Where the river ferry was half drawn up on the shore, its stern frozen in the ice, he paused and looked down at the girl in quiet surprise. She nodded, smiling, and motioned across the river.
“I was over there once to-night,” said Howland aloud. “Didn’t see any houses and heard nothing but wolves. Is that where we’re going?”
Her white teeth gleamed at him and he was conscious of a warm pressure against his arm as the girl signified that they were to cross. His perplexity increased. On the farther shore the forest came down to the river’s edge in a black wall of spruce and balsam. Beyond that edge of the wilderness he knew that no part of Prince Albert intruded. It was possible that across from them was a squatter’s cabin; and yet if this were so, and the girl was going to it, why had she told him that she was a stranger in the town? And why had she come to him for the assistance she promised to request of him instead of seeking it of those whom she knew?
He asked himself these questions without putting them in words, and not until they were climbing up the frozen bank of the stream, with the shadows of the forest growing deeper about them, did he speak again.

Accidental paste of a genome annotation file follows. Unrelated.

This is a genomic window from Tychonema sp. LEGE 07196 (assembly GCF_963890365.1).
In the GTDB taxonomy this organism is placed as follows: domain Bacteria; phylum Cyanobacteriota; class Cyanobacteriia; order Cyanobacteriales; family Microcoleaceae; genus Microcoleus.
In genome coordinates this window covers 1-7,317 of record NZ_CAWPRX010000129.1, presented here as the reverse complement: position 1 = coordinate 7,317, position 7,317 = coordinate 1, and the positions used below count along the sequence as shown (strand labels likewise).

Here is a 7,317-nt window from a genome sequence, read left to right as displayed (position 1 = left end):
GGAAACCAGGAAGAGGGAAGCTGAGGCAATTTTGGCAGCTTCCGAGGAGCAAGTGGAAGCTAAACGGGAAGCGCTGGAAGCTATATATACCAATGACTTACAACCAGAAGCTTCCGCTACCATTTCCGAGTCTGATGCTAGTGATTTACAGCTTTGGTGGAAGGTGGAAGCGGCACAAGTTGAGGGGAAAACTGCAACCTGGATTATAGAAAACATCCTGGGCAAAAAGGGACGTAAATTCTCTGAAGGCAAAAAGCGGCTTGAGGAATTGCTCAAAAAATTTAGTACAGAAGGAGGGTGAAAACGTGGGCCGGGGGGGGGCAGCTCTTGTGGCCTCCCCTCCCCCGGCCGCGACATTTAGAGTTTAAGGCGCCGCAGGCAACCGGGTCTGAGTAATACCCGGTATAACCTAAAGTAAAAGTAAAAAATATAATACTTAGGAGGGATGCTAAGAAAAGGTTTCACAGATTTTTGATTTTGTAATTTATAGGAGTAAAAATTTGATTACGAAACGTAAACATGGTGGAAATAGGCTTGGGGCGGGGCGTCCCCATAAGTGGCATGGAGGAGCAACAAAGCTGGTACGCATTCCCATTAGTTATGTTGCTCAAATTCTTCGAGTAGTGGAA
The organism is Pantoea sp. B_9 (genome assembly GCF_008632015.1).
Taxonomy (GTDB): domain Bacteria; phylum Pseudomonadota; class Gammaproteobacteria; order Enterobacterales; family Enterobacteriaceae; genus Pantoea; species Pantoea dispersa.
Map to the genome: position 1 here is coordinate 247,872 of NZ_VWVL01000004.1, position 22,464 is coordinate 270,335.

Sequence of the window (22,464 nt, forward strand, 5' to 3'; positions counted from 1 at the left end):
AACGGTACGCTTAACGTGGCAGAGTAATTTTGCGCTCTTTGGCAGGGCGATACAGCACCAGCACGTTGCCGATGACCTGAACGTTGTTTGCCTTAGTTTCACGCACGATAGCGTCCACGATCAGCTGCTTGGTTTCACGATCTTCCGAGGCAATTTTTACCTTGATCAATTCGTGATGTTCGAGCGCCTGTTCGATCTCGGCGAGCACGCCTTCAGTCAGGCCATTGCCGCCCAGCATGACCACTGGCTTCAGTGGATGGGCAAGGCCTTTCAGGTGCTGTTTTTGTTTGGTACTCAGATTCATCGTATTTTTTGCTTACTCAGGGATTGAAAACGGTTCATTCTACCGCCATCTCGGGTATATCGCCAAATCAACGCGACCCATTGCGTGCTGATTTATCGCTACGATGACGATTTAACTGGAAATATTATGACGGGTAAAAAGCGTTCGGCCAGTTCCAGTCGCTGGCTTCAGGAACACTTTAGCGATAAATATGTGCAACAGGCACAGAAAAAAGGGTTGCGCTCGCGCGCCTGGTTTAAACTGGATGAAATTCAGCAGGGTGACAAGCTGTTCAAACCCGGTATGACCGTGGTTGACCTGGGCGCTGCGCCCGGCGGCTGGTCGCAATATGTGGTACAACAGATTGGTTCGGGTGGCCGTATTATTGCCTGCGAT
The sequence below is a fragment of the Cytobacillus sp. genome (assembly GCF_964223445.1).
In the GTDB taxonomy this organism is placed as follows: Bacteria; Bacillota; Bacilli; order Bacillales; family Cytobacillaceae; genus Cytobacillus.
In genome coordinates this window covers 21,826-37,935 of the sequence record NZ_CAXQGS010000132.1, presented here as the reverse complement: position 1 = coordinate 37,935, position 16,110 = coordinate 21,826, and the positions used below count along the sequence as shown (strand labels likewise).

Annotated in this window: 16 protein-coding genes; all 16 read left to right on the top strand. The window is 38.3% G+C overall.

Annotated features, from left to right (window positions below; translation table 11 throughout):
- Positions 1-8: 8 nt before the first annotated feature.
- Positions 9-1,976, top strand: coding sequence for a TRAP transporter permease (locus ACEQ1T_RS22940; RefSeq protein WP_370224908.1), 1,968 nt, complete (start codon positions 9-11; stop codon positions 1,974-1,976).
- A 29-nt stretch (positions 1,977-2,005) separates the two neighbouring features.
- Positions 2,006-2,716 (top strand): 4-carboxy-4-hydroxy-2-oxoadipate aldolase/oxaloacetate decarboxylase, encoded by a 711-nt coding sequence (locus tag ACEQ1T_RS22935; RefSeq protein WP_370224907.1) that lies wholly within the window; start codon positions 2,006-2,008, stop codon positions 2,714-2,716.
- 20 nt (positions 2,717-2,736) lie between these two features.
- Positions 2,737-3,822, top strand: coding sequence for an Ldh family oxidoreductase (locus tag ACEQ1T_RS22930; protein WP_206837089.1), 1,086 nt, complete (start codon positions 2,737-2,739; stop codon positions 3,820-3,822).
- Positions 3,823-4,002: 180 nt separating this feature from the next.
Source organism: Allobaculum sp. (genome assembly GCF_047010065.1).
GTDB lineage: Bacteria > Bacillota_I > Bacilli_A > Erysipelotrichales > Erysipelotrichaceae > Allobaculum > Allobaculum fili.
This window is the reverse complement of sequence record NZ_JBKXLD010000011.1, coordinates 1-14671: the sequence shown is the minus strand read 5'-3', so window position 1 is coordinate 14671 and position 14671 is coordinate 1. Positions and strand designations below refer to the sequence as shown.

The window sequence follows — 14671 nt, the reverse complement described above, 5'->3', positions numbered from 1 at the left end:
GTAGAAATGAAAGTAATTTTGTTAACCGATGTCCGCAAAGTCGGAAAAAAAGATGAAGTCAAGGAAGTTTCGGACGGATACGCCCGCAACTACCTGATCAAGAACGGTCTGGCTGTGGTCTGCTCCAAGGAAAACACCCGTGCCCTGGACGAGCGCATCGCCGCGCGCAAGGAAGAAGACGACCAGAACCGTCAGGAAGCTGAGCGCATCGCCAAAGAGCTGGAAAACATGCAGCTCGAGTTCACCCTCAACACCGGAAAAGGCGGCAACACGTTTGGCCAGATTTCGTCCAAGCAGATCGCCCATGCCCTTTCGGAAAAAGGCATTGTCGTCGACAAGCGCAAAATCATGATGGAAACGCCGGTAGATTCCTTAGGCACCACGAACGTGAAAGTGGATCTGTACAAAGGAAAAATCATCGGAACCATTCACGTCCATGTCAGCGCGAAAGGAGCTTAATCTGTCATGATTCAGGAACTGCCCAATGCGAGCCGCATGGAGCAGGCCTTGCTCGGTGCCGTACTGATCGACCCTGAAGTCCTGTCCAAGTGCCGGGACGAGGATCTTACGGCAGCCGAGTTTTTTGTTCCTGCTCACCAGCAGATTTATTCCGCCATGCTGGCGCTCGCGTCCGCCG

“You told me you were a stranger,” he said, stopping his companion where the light of the stars fell on the face which she turned up to him. She smiled, and nodded affirmatively.
“You seem pretty well acquainted over here,” he persisted. “Where are we going?”
This time she responded with an emphatic negative shake of her head, at the same time pointing with her free hand to the well-defined trail that wound up from the ferry landing into the forest. Earlier in the day Howland had been told that this was the Great North Trail that led into the vast wildernesses beyond the Saskatchewan. Two days before, the factor from Lac Bain, the Chippewayan and the Crees had come in over it. Its hard crust bore the marks of the sledges of Jean Croisset and the men from the Lac la Ronge country. Since the big snow, which had fallen four feet deep ten days before, a forest man had now and then used this trail on his way down to the edge of civilization; but none from Prince Albert had traveled it in the other direction. Howland had been told this at the hotel, and he shrugged his shoulders in candid bewilderment as he stared down into the girl’s face. She seemed to understand his thoughts, and again her mouth rounded itself into that bewitching red O, which gave to her face an expression of tender entreaty, of pathetic grief that the soft lips were powerless to voice, the words which she wished to speak. Then, suddenly, she darted a few steps from Howland and with the toe of her shoe formed a single word in the surface of the snow. She rested her hand lightly on Howland’s shoulder as he bent over to make it out in the elusive starlight.
“Camp!” he cried, straightening himself. “Do you mean to say you’re camping out here?”